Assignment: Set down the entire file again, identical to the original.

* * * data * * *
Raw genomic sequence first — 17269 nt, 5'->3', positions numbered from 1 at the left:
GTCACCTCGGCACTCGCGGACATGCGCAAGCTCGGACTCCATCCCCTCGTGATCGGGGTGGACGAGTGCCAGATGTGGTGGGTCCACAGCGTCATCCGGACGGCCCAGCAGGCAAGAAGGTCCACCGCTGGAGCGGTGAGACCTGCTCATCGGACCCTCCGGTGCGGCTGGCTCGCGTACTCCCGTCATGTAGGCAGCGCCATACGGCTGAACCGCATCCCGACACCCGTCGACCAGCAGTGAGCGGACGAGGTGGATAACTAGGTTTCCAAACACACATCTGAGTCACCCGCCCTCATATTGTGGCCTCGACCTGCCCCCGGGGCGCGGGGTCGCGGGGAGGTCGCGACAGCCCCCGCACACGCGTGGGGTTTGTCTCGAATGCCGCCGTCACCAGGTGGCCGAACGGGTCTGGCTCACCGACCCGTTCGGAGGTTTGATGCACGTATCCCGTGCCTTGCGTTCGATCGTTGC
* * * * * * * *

Raw genomic sequence first — 17269 nt, 5'->3', positions numbered from 1 at the left:
GTCACCTCGGCACTCGCGGACATGCGCAAGCTCGGACTCCATCCCCTCGTGATCGGGGTGGACGAGTGCCAGATGTGGTGGGTCCACAGCGTCATCCGGACGGCCCAGCAGGCAAGAAGGTCCACCGCTGGAGCGGTGAGACCTGCTCATCGGACCCTCCGGTGCGGCTGGCTCGCGTACTCCCGTCATGTAGGCAGCGCCATACGGCTGAACCGCATCCCGACACCCGTCGACCAGCAGTGAGCGGACGAGGTGGATAACTAGGTTTCCAAACACACATCTGAGTCACCCGCCCTCATATTGTGGCCTCGACCTGCCCCCGGGGCGCGGGGTCGCGGGGAGGTCGCGACAGCCCCCGCACACGCGTGGGGTTTGTCTCGAATGCCGCCGTCACCAGGTGGCCGAACGGGTCTGGCTCACCGACCCGTTCGGAGGTTTGATGCACGTATCCCGTGCCTTGCGTTCGATCGTTGC